Bloomberg Anywhere Remote Login Bloomberg Terminal Demo Request


Connecting decision makers to a dynamic network of information, people and ideas, Bloomberg quickly and accurately delivers business and financial information, news and insight around the world.


Financial Products

Enterprise Products


Customer Support

  • Americas

    +1 212 318 2000

  • Europe, Middle East, & Africa

    +44 20 7330 7500

  • Asia Pacific

    +65 6212 1000


Industry Products

Media Services

Follow Us

Bloomberg Customers

Businessweek Archives

If You Need Slightly Less Power

Special Report


Multiprocessing isn't just for supercomputers and mainframes anymore. Indeed, the technology is rapidly changing the way minicomputers and even workstations are designed -- and the way big companies buy computers.

Take Tootsie Roll Industries Inc. When the candy maker needed a more powerful computer, President Ellen R. Gordon first considered a $1 million Digital Equipment Corp. VAX minicomputer. After shopping around, she settled instead on something just as powerful for a quarter of the price -- a computer from Sequent Computer Systems Inc. that uses 30 of the Intel microprocessors found in most personal computers.

Tootsie Roll's experience is becoming almost common, as multiprocessors take on the jobs that used to be locked up by minicomputers. By 1995, figures Gartner Group Inc., 90% of midrange computers sold -- those that cost $200,000 to $ 700,000 -- will be multiprocessors, up from 25% now. Says Dataquest Inc. analyst Robert Kidd: "It's nothing short of a revolution."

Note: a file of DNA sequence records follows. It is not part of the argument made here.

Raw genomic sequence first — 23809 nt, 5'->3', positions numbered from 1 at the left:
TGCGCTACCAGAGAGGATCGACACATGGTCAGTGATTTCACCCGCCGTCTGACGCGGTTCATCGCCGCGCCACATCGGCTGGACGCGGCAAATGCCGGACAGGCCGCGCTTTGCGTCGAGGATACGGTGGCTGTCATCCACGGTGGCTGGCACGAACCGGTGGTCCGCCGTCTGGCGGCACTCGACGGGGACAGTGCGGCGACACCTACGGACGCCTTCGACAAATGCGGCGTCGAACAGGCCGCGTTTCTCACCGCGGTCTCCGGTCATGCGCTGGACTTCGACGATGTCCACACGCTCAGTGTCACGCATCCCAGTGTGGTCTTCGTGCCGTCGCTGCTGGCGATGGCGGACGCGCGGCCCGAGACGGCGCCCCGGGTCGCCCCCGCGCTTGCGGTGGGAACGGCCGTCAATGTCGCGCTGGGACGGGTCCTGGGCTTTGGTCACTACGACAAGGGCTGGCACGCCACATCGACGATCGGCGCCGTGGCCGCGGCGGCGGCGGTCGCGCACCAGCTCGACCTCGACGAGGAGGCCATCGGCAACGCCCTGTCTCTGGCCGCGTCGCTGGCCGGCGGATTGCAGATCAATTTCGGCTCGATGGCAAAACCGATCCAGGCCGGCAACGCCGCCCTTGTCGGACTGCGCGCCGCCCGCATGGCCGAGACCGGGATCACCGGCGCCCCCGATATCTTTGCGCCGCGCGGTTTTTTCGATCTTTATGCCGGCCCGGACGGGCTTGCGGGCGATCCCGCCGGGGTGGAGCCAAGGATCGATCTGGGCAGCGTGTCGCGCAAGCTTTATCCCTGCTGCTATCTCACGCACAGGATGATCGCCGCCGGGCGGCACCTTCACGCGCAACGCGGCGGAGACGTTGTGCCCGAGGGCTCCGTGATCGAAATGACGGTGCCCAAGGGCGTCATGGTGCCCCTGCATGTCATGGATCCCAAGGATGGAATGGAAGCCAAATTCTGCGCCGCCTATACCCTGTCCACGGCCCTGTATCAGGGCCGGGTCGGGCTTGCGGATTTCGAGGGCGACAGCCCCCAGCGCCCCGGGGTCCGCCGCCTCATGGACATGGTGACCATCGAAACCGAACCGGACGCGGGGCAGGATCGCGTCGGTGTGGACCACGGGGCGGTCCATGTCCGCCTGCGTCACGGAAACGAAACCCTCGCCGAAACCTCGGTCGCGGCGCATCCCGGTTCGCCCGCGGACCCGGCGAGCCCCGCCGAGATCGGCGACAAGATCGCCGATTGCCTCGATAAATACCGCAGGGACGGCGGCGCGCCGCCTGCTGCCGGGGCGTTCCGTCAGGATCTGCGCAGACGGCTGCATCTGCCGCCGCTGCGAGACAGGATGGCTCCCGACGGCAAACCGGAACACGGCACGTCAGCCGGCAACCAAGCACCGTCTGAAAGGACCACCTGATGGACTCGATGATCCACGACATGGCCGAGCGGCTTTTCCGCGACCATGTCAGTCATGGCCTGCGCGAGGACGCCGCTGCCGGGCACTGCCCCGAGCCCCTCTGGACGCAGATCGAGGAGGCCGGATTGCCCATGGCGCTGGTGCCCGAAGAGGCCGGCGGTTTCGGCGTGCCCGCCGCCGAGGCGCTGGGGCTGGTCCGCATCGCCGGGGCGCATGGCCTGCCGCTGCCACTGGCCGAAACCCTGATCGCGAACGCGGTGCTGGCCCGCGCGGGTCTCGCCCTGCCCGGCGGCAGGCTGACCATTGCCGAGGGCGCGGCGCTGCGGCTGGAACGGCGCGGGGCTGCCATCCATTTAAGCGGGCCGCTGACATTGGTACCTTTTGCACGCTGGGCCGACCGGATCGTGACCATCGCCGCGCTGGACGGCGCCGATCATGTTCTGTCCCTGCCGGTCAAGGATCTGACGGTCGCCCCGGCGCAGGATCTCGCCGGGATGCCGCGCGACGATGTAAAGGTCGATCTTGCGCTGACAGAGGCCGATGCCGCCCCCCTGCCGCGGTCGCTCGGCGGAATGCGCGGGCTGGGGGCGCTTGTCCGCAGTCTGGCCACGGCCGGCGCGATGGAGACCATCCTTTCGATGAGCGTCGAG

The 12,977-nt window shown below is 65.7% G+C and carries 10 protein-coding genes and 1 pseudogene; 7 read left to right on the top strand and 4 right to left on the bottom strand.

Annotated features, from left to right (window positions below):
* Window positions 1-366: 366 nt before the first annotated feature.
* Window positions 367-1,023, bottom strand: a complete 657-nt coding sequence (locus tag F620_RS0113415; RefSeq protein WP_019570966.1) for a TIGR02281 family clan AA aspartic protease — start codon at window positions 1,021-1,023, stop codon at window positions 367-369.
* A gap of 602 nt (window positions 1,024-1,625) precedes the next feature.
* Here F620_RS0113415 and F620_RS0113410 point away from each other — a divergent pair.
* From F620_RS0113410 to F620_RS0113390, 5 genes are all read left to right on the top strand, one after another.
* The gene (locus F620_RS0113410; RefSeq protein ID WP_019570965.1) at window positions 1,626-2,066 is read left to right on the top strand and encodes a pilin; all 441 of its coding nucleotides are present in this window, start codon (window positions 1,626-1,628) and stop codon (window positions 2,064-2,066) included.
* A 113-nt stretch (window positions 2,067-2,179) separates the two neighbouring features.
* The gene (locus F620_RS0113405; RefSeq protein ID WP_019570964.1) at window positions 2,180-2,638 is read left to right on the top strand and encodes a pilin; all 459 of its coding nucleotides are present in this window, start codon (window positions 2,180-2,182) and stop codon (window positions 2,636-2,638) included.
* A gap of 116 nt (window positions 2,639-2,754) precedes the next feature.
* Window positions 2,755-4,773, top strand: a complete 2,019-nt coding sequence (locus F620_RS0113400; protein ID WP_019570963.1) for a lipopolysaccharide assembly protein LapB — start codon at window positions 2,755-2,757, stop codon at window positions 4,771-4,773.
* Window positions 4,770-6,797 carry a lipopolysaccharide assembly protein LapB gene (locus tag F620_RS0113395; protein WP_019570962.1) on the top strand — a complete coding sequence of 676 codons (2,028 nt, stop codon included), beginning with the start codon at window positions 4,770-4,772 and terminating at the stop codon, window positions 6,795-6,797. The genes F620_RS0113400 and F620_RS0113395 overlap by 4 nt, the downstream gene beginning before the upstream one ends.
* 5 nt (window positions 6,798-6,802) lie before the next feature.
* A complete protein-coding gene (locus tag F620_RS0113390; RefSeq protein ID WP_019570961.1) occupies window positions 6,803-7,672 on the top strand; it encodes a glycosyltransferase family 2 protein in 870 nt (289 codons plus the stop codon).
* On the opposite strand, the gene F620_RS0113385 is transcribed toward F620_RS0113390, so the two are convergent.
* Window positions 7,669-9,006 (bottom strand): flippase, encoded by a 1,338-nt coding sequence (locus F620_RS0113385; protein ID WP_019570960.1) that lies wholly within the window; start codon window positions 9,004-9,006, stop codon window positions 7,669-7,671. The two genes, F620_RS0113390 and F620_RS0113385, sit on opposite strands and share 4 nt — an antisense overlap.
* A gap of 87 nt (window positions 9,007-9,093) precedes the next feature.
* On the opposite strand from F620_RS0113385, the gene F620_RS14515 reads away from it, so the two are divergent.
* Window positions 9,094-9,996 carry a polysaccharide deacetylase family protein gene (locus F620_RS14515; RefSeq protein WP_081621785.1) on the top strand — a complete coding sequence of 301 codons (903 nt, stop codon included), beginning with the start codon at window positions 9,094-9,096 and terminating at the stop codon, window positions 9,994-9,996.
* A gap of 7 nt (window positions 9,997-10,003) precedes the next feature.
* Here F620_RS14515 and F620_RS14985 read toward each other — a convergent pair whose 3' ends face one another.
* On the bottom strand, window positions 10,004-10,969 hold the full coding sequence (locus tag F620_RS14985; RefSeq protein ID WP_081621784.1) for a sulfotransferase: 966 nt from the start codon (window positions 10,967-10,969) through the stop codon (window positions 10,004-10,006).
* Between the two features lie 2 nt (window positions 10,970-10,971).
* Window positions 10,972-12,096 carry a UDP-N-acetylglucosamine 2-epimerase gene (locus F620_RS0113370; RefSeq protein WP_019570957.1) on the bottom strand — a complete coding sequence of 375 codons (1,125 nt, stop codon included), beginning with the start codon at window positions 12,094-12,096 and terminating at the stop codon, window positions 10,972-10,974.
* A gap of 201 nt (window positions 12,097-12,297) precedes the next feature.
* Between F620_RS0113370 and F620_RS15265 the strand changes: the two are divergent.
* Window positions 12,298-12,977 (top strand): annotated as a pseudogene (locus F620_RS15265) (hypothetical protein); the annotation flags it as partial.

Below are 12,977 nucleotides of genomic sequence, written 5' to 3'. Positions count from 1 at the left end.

Like massively parallel processing (MPP) systems, multiprocessors employ inexpensive microprocessors. But rather than forcing those processors to cooperate on one large program, as MPPs do, the computer parcels out various jobs among processors, which are each running a copy of the program. That means existing software doesn't have to be rewritten to work on multiprocessors, the way it must be for MPP computers. The result? Something like a dozen bank tellers who can together handle a line of customers faster than one ultraspeedy teller -- but for less money.

That's making multiprocessors attractive for all sorts of work, from tracking DHL's package deliveries to managing US West's cellular billing. In August, Hyatt Hotels dumped the IBM mainframe running its reservation system in favor of a Pyramid Technology multiprocessor supplied by AT&T. Gordon S. Kerr, a Hyatt senior vice-president, says the new machine costs 30% less to run and is easier to program.

ME-TOO MULTIS. Such testimonials have makers of traditional computers rushing to launch multiprocessors. In November, minicomputer maker Hewlett-Packard Co. plans to unveil a four-processor computer, to be followed next year by a 16-processor model. And PC makers such as Compaq Computer Corp. have even begun selling multiprocessors as "servers" to anchor networks of PCs. The competition is taking its toll on the pioneers: Sequent suffered a $23 million third-quarter loss when Unisys Corp. decided to stop reselling Sequent's machines and build its own.

Multiprocessors do have limitations. Because putting too many chips in one machine can result in traffic jams of data, they can't handle the largest jobs, such as reservation systems for major airlines. But for such companies as Tootsie Roll, the computers are a sweet alternative to massive minis.Robert D. Hof in San Francisco

blog comments powered by Disqus